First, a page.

Main Content

ihaart

Inverse 1-D Haar wavelet transform

Description

example

xrec = ihaart(a,d) returns the inverse 1-D Haar transform, xrec, for the approximation coefficients, a, and the wavelet coefficients, d. Both a and d are obtained from haart.

example

xrec = ihaart(a,d,level) returns the inverse 1-D Haar transform at the specified level.

example

xrec = ihaart(___,integerflag) specifies how the inverse 1-D Haar transform handles integer-valued data, using any of the previous syntaxes.

Examples

collapse all

Obtain the Haar and inverse Haar transforms of noisy data.

Load the noisy data signal

 load noisdopp;

Obtain the Haar transform of the noisy signal.

 [a,d] = haart(noisdopp);

Reconstruct the data by inverting the Haar transform.

 xrec = ihaart(a,d);

Compare the original and reconstructed data by determining the maximum difference between them. The difference is essentially zero, which indicates a near-perfect reconstruction.

 max(abs(xrec-noisdopp'))
ans = 4.4409e-15

Obtain the Haar transform and inverse Haar transform of ECG heart rate data.

Load and plot the ECG data.

load BabyECGData;
plot(times,HR)
xlabel('Hours')
ylabel('Heart Rate')
title('ECG Data')

Obtain the Haar transform and inverse Haar transform. Compare the reconstructed data at level 4 to the original data.

[a,d] = haart(HR);
HaarHR = ihaart(a,d,4);
figure
plot(times,HaarHR)
xlabel('Hours')
ylabel('Heart Rate')
title('Haar Approximation of Heart Rate')

Obtain the Haar and inverse Haar transforms for a series of random integers.

Create the series.

x = randi(10,100,1);

Obtain the Haar and inverse Haar transforms.

[a,d] = haart(x,'integer');
xrec = ihaart(a,d,'integer');

Plot and compare the original and reconstructed data.

subplot(2,1,1)
stem(x); title('Original Data')
subplot(2,1,2)
stem(xrec)
title('Reconstructed Integer-to-Integer Data')

Determine the maximum difference between the original data values and the reconstructed values. The difference is zero, which indicates perfect reconstruction.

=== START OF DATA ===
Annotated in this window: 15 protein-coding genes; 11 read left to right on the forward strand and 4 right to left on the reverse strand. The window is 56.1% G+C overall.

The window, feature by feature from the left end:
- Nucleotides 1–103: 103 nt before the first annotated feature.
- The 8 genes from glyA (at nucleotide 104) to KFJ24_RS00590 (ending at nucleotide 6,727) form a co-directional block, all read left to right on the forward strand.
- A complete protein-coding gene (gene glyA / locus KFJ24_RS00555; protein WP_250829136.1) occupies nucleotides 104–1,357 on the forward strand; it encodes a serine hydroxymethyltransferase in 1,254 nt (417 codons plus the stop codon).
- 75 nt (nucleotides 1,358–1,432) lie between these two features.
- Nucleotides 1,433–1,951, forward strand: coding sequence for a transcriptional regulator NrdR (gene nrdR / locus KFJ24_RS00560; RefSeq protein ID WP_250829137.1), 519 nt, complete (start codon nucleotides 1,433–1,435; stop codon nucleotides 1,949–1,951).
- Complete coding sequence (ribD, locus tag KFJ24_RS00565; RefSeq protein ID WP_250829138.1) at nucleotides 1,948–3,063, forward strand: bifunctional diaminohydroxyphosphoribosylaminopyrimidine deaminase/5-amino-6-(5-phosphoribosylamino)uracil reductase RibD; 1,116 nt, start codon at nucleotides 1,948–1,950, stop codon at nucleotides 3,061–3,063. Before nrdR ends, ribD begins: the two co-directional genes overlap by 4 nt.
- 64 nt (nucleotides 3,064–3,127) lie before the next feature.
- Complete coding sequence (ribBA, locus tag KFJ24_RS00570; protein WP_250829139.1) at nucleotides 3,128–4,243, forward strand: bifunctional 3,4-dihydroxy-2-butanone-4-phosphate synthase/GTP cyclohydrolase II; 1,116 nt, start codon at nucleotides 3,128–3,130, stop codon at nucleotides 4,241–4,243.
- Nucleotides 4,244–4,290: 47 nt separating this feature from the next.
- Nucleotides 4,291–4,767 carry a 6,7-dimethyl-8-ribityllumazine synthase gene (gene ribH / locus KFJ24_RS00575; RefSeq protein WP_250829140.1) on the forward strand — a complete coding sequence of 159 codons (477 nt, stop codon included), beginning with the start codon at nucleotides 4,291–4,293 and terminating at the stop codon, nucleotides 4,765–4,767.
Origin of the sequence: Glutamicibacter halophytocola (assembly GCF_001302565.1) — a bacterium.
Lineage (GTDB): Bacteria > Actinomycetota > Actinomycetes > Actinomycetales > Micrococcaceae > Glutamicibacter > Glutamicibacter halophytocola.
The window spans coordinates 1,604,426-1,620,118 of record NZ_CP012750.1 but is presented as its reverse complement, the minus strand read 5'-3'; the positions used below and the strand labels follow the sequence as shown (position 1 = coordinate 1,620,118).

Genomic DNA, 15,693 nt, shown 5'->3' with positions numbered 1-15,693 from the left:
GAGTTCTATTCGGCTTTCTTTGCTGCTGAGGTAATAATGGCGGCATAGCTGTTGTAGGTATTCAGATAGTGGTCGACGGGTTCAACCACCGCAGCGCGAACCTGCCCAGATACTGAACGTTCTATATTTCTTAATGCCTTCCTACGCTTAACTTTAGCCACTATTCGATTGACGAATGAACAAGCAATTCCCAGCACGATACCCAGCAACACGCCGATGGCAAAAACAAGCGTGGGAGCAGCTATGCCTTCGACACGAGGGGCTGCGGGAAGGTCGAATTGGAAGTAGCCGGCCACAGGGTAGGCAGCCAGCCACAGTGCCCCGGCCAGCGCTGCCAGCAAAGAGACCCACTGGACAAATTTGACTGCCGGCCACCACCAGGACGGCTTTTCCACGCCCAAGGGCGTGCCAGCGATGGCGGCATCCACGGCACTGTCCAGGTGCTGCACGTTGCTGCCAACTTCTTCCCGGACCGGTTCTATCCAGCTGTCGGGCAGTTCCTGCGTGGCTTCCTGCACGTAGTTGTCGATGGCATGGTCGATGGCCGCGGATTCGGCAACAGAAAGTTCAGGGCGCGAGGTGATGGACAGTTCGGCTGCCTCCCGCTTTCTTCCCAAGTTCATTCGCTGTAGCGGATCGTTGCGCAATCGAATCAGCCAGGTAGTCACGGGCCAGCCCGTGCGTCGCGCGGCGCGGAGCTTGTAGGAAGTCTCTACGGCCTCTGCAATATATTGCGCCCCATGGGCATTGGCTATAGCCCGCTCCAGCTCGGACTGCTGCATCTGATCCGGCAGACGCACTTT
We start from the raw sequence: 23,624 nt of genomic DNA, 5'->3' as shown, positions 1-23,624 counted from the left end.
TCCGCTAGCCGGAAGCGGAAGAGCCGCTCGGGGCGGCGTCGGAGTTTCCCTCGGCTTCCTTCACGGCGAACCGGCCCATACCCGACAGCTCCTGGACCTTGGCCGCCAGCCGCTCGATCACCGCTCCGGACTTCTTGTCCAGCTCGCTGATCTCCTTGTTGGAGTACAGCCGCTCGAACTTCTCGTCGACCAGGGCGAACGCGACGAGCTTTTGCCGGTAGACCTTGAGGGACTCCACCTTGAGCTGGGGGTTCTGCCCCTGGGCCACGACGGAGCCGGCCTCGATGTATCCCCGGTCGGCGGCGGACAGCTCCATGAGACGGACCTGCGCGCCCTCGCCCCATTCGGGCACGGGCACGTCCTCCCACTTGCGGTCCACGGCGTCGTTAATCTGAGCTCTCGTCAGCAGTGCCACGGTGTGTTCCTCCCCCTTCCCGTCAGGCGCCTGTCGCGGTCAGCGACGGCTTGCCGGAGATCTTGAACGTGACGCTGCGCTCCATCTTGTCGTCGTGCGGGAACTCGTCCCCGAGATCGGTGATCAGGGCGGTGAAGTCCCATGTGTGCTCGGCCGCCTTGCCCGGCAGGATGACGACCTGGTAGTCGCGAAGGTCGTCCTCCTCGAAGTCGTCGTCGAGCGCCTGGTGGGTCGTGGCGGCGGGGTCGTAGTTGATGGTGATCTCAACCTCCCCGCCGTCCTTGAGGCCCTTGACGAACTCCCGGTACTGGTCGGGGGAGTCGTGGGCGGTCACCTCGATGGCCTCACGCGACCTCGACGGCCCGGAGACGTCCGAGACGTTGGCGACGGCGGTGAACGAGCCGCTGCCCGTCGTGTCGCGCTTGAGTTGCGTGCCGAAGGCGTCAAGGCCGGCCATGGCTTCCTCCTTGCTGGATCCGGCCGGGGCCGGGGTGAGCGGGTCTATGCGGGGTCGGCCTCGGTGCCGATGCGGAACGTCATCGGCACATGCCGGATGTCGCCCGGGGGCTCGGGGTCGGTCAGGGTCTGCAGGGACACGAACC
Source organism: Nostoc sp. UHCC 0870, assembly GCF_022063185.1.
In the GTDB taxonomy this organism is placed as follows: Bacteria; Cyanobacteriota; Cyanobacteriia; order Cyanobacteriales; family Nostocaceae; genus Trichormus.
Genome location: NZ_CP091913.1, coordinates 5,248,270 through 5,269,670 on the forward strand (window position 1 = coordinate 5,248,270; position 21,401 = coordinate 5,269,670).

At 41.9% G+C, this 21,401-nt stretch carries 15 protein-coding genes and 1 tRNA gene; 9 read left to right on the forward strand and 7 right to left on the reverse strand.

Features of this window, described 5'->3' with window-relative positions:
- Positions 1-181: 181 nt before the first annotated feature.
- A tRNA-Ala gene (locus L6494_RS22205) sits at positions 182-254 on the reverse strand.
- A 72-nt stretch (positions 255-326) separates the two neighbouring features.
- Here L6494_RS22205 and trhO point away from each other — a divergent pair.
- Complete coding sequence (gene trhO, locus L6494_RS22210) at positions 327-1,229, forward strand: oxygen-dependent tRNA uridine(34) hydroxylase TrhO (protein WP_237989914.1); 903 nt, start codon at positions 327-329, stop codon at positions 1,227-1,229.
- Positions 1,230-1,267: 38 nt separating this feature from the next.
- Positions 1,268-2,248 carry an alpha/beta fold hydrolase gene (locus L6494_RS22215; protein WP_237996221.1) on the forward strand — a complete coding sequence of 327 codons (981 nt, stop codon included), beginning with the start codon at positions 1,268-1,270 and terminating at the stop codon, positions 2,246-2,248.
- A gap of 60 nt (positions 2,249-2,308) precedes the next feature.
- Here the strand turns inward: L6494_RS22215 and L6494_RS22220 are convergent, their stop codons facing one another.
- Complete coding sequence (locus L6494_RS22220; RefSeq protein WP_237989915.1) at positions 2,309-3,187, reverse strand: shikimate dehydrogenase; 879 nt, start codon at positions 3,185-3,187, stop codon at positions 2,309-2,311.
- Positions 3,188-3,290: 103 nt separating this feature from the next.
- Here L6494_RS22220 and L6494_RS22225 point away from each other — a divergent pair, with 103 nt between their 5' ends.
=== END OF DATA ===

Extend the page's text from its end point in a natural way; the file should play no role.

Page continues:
max(abs(x(:)-xrec(:)))
ans = 0

Input Arguments

collapse all

Approximation coefficients, specified as a scalar, vector, or matrix of coefficients, depending on the level to which the Haar transform was calculated. a is an output from the haart function.

Approximation, or scaling, coefficients are a lowpass representation of the input. At each level the approximation coefficients are divided into coarser approximation and detail coefficients.

Data Types: double

Detail coefficients, specified as a scalar, vector, matrix, or cell array of wavelet coefficients. d is an output from the haart function. The number of detail coefficients depends on the selected level and the length of the input. If d is a cell array, the elements of d are ordered from finest to coarsest resolution.

If d is a cell array, it can contain scalars, vectors, or matrices. The level of the Haar transform equals the number of elements in d.

If d is a vector or matrix, the Haar transform was computed only down to one level coarser in resolution.

If a and the elements of d are vectors, xrec is a vector. If a and the elements of d are matrices, xrec is a matrix, where each column is the inverse Haar transform of the corresponding columns in a and d.

Data Types: double

Maximum level to which to invert the Haar transform, specified as a nonnegative integer. If d is a cell array, level is less than or equal to length(d)-1. If d is a vector or matrix, level must equal 0 or be unspecified. The level must be less than the level used to obtain a and d from haart.

Integer-valued data handling, specified as either 'noninteger' or 'integer'. 'noninteger' does not preserve integer-valued data, and 'integer' preserves it. The 'integer' option applies only if all elements of a and d are integer-valued. You must have used 'integer' with haart to obtain integer-valued a and d inputs. The inverse 1-D Haar transform algorithm, however, uses floating-point arithmetic.

Output Arguments

collapse all

Inverse 1-D Haar wavelet transform, returned as a vector or matrix. If a and the elements of d are vectors, xrec is a vector. If a and the elements of d are matrices, xrec is a matrix, where each column is the inverse 1-D Haar transform of the corresponding columns in a and d.

Data Types: double

Extended Capabilities

C/C++ Code Generation
Generate C and C++ code using MATLAB® Coder™.

Introduced in R2016b